There Is No Room In The Inn

“Quite frankly, the executive does not believe there is a place for bloggers in the press gallery because there is no room in the inn.”

Why did the President of the Press Gallery say those words about the first blogger in the PEI Press Gallery? What prompted him to quote from Bible about the birth of Jesus Christ?

As we get ready to celebrate Christmas those words ring in my ears after listening to the tape of the meeting when I was wrongly ejected from the PEI Press Gallery.

Wayne Thibodeau was quoting from the Book of Luke 2: 7  “And she brought forth her firstborn son, and wrapped him in swaddling clothes, and laid him in a manger; because there was no room for them in the inn.”  It’s a famous Biblical phrase representing a lack of hospitality and fairness.

Mary and Joseph at the Inn – Abraham Willemsens

From that simple phrase we learn more about the birth of Jesus Christ than in the rest of the Gospels. His Mother Mary gave birth to the Son of God in a manger, a seemingly filthy place where barn animals were kept.

For Christians the sentence has special heartfelt meaning.  Little children recite the story of the mean innkeepers at school Christmas pageants. No one wants the part of the inn keeper. How could they be so mean?

Why did she not give birth at home or in an inn? Joseph and Mary didn’t live in Bethlehem, the holy city of King David. They lived in Nazareth, from out-of-town, from away.

Roman Caesar Augustus  was taking a census of the people in Judea and everyone had to travel to their home town, which for Joseph was Bethlehem.

Luke wrote in verses 4 and 5 “And Joseph also went up from Galilee, out of the city of Nazareth, into Judaea, unto the city of David, which is called Bethlehem; (because he was of the house and lineage of David To be taxed with Mary his espoused wife, being great with child.”

Mary and Joseph were a young couple, not yet married, and she was with child. In Israel, her sin would be mortal if Joseph did not stand up for Mary but the couple were definitely not high society. The Mayor of Bethlehem was not at the edge of town giving them the key to the city.

And they had another strike against them. Joseph and Mary were travelling from the provincial town of Nazareth to the holy city of David. That would be like being from some hick northern town and looking for a room without reservations over Christmas in downtown Toronto.

Joseph and Mary had two strikes going against them and they didn’t rate any special treatment when looking for accommodations.

No room at the inn for Nazareens

Later on being a follower of Jesus took on a negative meaning summed up in the name of his village. When Jesus was on trial, a woman accused Peter, “And when she saw Peter warming himself, she looked upon him, and said, And thou also wast with Jesus of Nazareth.”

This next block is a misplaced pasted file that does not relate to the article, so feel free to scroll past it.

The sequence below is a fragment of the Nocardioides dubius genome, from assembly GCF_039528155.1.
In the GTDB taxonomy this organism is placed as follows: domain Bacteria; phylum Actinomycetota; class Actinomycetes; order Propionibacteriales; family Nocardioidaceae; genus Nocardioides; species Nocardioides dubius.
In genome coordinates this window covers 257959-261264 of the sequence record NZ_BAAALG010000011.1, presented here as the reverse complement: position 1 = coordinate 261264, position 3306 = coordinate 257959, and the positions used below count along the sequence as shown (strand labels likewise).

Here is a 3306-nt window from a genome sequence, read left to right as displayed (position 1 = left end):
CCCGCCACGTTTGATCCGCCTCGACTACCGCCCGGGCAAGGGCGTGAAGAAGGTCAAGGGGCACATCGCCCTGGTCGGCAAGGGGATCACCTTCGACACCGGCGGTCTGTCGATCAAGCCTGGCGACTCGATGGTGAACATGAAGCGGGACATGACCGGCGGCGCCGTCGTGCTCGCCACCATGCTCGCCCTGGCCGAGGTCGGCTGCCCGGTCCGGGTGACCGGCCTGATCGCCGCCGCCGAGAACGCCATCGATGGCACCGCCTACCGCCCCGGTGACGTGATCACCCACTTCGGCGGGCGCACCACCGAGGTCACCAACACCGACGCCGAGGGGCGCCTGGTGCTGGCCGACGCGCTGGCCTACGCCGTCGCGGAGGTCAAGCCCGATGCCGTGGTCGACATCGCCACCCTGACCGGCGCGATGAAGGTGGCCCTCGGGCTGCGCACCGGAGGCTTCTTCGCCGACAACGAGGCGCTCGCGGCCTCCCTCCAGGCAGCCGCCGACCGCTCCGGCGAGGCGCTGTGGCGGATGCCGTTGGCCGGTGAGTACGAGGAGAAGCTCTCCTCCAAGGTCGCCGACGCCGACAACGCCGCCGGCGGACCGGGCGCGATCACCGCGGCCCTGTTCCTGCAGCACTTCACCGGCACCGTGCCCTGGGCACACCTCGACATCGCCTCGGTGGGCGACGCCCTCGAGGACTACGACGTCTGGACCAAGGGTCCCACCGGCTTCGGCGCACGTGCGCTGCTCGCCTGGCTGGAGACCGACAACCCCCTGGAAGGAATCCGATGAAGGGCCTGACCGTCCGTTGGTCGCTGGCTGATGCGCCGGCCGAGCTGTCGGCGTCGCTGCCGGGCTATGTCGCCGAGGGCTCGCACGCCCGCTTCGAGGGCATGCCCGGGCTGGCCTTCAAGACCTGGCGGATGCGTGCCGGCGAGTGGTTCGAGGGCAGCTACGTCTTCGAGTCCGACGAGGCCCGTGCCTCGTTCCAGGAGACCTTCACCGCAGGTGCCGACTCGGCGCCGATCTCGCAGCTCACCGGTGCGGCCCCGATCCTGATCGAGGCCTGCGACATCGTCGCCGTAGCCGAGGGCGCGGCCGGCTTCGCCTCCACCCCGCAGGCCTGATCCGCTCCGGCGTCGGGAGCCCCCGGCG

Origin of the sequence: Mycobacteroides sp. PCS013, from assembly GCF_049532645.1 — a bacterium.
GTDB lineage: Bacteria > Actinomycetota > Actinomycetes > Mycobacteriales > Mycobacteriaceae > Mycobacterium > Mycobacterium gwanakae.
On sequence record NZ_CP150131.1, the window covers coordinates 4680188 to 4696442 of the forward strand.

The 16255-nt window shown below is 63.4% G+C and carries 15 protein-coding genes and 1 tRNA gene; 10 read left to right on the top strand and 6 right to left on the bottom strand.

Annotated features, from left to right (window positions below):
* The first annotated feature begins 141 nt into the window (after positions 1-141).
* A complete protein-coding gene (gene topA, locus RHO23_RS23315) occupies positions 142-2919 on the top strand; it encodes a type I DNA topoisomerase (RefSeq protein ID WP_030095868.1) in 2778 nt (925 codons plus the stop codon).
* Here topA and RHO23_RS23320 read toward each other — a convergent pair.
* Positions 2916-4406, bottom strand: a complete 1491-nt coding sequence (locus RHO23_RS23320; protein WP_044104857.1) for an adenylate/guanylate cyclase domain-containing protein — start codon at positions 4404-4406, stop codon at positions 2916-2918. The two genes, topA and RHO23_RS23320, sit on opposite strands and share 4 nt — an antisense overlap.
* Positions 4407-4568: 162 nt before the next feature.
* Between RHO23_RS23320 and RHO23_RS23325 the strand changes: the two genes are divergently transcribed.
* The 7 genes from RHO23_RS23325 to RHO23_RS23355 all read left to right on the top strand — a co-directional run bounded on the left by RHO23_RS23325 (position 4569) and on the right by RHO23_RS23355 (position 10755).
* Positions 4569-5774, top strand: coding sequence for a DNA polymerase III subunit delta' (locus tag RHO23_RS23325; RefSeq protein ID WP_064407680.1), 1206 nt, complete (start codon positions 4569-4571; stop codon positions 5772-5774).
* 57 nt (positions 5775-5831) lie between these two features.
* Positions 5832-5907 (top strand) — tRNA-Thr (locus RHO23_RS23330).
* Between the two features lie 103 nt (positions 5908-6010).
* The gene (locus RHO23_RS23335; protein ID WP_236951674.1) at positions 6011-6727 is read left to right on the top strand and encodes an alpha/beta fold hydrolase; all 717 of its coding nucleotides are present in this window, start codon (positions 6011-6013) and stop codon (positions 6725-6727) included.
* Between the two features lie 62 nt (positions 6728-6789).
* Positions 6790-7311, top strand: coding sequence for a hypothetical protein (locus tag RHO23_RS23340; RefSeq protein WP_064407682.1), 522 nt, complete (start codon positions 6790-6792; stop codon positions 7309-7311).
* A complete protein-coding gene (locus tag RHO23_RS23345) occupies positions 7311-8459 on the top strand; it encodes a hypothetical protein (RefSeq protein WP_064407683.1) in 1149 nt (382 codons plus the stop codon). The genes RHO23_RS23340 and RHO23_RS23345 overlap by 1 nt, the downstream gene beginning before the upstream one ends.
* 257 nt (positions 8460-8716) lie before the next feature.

Pontius Pilate showed more contempt for Nazareth when he wrote on the crucifix “JESUS OF NAZARETH THE KING OF THE JEWS.”

Joseph and Mary didn’t arrive in a luxury vehicle. They didn’t have a Gold American Express card to show their wealth and importance. They were just poor country people in a town that prided itself on being the City of David.

How mean were the innkeepers of Bethlehem to show the holy couple the back of their hand? She was obviously pregnant. Why not show some kindness and mercy, hospitality?

No room at the inn, manga jesus

No room means discrimination

Today we call that discrimination, “the prejudicial treatment of an individual based on their actual or perceived membership in a certain group or category.”

I am not being blasphemous but when someone uses those words against you, it stings. I know what it means. I am not good enough for accommodation. It’s like a gay couple looking for a room and the innkeeper says “There is no room.”

Now that’s wrong. It’s illegal and it is also un-Christian.

Press Gallery President Thibodeau used the Biblical quote to take away my Press Pass, which was my ticket to report from the Legislature.

Is there really no room in the Press Gallery of bloggers, as  President Wayne Thibodeau said?  He repeated the words “no room” again.

Did Mr. Thibodeau dislike bloggers? Probably not because he singled out blogger-business person Tim Banks as a great blogger.

At 56 minutes into the 1 hour meeting, pretty much every one of the press gallery members agreed they were blogger too.

When a journalist asked “Who ‘s blogging?” “I blog,” replied one female journalist.  After most of the room agreed they were blogging too,  “New media (blogging) is part of our jobs now,” said Thibodeau.

There is plenty of room for bloggers in the PEI Press Gallery just not a certain kind of blogger, a blogger from a despised place, who represents people who are not generally in the upper classes of life.

“Bloggers” was a code word for Mr. Thibodeau, a kind of Nazarene message that he clarified. There was no room for bloggers who blog about people with disabilities.  Between Mr. Thibodeau of the Guardian and Donna Allen of the CBC they said they didn’t want people who were for the disabled in the Press Gallery.

The message was clear. There would be room in the inn if I was a rich business person who blogged like Tim Banks, or an employee of CBC and the Guardian but not someone who wrote stories about people with disabilities. You know, someone from Nazareth.

Featured image – Phil Moser

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